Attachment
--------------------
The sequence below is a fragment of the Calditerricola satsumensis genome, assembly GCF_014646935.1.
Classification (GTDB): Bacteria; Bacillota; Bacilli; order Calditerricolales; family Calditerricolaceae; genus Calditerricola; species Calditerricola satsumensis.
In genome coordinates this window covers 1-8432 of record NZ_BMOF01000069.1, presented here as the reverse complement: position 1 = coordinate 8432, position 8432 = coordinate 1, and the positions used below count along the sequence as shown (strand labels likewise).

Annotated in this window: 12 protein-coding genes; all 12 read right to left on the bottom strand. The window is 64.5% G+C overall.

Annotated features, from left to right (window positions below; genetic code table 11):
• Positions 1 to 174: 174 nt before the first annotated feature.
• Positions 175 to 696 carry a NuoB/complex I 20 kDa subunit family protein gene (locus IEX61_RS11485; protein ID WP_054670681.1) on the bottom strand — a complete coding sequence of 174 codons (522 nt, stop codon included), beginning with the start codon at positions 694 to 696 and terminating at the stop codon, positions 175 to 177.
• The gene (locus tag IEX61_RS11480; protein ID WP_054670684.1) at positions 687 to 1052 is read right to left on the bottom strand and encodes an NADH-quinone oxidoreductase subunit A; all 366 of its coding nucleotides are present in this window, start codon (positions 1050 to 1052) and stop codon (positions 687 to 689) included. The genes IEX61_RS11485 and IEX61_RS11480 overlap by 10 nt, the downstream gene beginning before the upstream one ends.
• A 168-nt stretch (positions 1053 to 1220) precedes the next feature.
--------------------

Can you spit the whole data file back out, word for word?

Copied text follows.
The sequence below is a fragment of the Calditerricola satsumensis genome, assembly GCF_014646935.1.
Classification (GTDB): Bacteria; Bacillota; Bacilli; order Calditerricolales; family Calditerricolaceae; genus Calditerricola; species Calditerricola satsumensis.
In genome coordinates this window covers 1-8432 of record NZ_BMOF01000069.1, presented here as the reverse complement: position 1 = coordinate 8432, position 8432 = coordinate 1, and the positions used below count along the sequence as shown (strand labels likewise).

Annotated in this window: 12 protein-coding genes; all 12 read right to left on the bottom strand. The window is 64.5% G+C overall.

Annotated features, from left to right (window positions below; genetic code table 11):
• Positions 1 to 174: 174 nt before the first annotated feature.
• Positions 175 to 696 carry a NuoB/complex I 20 kDa subunit family protein gene (locus IEX61_RS11485; protein ID WP_054670681.1) on the bottom strand — a complete coding sequence of 174 codons (522 nt, stop codon included), beginning with the start codon at positions 694 to 696 and terminating at the stop codon, positions 175 to 177.
• The gene (locus tag IEX61_RS11480; protein ID WP_054670684.1) at positions 687 to 1052 is read right to left on the bottom strand and encodes an NADH-quinone oxidoreductase subunit A; all 366 of its coding nucleotides are present in this window, start codon (positions 1050 to 1052) and stop codon (positions 687 to 689) included. The genes IEX61_RS11485 and IEX61_RS11480 overlap by 10 nt, the downstream gene beginning before the upstream one ends.
• A 168-nt stretch (positions 1053 to 1220) precedes the next feature.